Like all Turkic languages, Tatar is agglutinative, i.e., grammatical relations are indicated by the addition of suffixes to stems. There is a one-to-one relationship between a suffix and its meaning, so suffixes are strung together one after another, resulting on occasion in long words. There are various rules for their ordering. Tatar uses postpositions rather than prepositions to signal certain grammatical relationships.


Nouns, adjectives, articles, pronouns

  • Tatar nouns are marked for number (singular and plural). Plural is represented by the suffix –lar, e.g., kitap ‘book’ and kitaplar ‘books’.
  • Possession is marked by suffixes, e.g., bala– ‘child’ + –m ‘my’ = balam ‘my child’; bala- ‘child’ + büz ‘our’ = balabüz ‘our child’.
  • There are six cases: nominative, genitive, allative, dative, accusative, locative, ablative. Cases are marked by inflectional suffixes.They are governed by verbs and postpositions.
  • There is no grammatical gender.
  • There are no articles.
  • 3rd person singular pronouns do not distinguish gender, e.g., ul means ‘he, she, it’.



Verbs agree with their subjects in person and number. They have the following grammatical categories:

  • two numbers: singular and plural
  • three persons: 1st, 2, 3rd
  • three tenses: present, past, future
  • There are three past tenses: continuous, remote, and repetitive, e.g., baralar ide ‘they were walking’, bargannar ide ‘they walked (a long time ago)’, bara torgannar ide ‘they walked from time to time.’
  • Evidentiality is required in the past tense. It indicates whether evidence exists for a given statement. Tatar contrasts categorical past, i.e., information reported directly and one the speaker has no doubts about, and indefinite past, i.e., information reported indirectly and one that the speaker is not sure of.
  • There are three future tenses: categorical, indefinite, and future in the past. Tatar contrasts categorical future, i.e., information that the speaker is sure about, and indefinite future, i.e., information that the speaker is not sure of.
  • Aspect is expressed through auxiliary verbs or affixes.
  • There are four moods: indicative, imperative, conditional, and subjunctive
  • two voices: active, passive
  • Tatar has forms for reflexive, causative, and reciprocal verbs.
  • Infinitive is marked by suffixes, e.g., ash ‘eat’ and ash arga ‘to eat’.
  • Negation is formed by adding the particle –ma to the verb stem, e.g., at -‘throw’ and atma ‘don’t throw’.


Word order

The normal word order in Tatar sentences is Subject-Object-Verb. However, other orders are possible, depending on discourse requirements such as emphasis. Adjectives precede the words they modify.



The basic vocabulary of Tatar is Altaic in origin. Principal mechanisms of word formation are derivational suffixes. The language has a large number of loanwords, mostly from Russian, e.g., universitet ‘university’, gazeta ‘newspaper’, par ‘steam’, stakan ‘glass’. There are also numerous loanwords from Arabic, e.g., taraf ‘side’, Persian, e.g., atna ‘week’, and Mongolian, e.g., uram ‘street’. Tatar has as many as 800 onomatopoeic words, e.g., bak-bak ‘quack-quack’.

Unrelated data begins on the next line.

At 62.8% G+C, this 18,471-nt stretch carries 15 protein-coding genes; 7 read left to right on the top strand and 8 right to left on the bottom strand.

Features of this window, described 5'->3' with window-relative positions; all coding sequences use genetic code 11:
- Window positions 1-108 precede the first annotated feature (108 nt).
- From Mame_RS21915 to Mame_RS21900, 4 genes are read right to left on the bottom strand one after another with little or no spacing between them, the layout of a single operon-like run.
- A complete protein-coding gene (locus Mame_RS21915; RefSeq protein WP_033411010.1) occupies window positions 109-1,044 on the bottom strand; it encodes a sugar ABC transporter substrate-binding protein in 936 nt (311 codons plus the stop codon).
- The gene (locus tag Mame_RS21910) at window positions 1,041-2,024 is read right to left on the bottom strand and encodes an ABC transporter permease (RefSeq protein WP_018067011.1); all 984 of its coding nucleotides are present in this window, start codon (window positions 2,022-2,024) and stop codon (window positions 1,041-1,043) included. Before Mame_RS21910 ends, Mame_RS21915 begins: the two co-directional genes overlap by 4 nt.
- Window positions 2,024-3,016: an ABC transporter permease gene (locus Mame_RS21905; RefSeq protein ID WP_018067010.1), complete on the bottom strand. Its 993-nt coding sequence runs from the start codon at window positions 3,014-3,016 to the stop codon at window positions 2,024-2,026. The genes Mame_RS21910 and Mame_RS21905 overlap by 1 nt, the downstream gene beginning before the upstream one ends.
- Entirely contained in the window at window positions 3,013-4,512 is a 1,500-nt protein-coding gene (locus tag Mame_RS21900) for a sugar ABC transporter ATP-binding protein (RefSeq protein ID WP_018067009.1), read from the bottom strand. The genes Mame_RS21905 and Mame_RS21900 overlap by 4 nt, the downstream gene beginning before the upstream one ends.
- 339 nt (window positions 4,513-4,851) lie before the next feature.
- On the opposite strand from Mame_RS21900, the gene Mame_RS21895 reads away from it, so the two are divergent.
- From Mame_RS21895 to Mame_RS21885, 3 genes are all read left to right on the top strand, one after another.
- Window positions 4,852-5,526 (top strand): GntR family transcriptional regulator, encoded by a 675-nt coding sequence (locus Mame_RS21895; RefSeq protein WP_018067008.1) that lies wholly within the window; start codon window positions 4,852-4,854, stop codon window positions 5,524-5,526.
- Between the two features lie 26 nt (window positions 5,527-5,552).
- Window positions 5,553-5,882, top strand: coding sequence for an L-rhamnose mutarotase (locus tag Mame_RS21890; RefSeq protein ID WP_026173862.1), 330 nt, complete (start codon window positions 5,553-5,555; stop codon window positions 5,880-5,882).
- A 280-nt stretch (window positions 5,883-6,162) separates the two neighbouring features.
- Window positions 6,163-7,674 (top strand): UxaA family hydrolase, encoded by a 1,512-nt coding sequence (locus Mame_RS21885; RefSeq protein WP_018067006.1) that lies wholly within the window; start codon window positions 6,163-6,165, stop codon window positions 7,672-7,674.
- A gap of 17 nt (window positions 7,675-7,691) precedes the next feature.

Below are some common words and phrases in Tatar.

Hello isänmesez, исәнмесез
Good bye исән булыгыз
Thank you räxmät, рәхмәт
Please рәхим итегез
Excuse me гафу итү, кичерү
Yes äye
No yuq, юк
Man ир, ир кеше
Woman xatin, хатын


Below are Tatar numerals 1-10.




Tatar has a long history of being written with different alphabets:

  • Orkhon alphabet, an Old Turkic script, before the 9th century AD
  • Arabic alphabet until 1920
  • a modified Arabic alphabet between 1920 and 1927
  • an adated version of the Latin alphabet (Jaŋalif) between 1927 and 1939
  • Cyrillic alphabet (татар әлифбасы), imposed in 1939 as part of Stalin’s russification campaign
  • modified version of Latin alphabet adopted in 2001


The official Cyrillic alphabet used in Tatarstan today contains 29 letters which are given below in their traditional order.

A a
Ә ə
Б б
В в
Г г
Д д
E e
Ë ë
Ж ж
Җ җ
З з
И и
Й й
К к
Л л
М м
Н н
Ң ң
О о
Ө ө
П п
Р р
С с
Т т
У у
Y ү
Ф ф
X x
Ч ч
Ш ш
Щ щ
Ъ ъ
Ы ы
Э э
Ю ю
Я я
Ю ю
Я я


The adapted version of the 2001 Latin alphabet for writing Tatar is given below.

A a
Ә ə
B b
C c
Ç ç
D d
E e
F f
G g
Ğ ğ
H h
I ı
İ i
J j
K k
Q q
L l
M m
N n
Ŋ ŋ
O o
Ө ө
P p
Q q
R r
S s
Ş ş
T t
U u
Ü ü
V v
W w
X x
Y y
Z z


Take a look at Article 1 of the Universal Declaration of Human Rights in Tatar in Cyrillic and Latin scripts.

1 статья
Барлык кешеләр дә азат һәм үз абруйлары һәм хокуклары ягыннан тиң булып туалар. Аларга акыл һәм вөҗдан бирелгән һәм бер-берсенә карата туганарча [туганнарча] мөнәсәбәттә булырга тиешләр.
Latin (Jaŋalif)
Barlıq keşelər də azat həm üz abruyları həm xoquqları yağınnan ti bulıp tualar. Alarğa aqıl həm wөcdan birelgən həm ber-bersenə qarata tuğannarça mөnasəbəttə bulırğa tieşlər.
Article 1
All human beings are born free and equal in dignity and rights. They are endowed with reason and conscience and should act towards one another in a spirit of brotherhood.



Language Difficulty

questionHow difficult is it to learn Tatar?
There is no data on the difficulty of Tatar for speakers of English.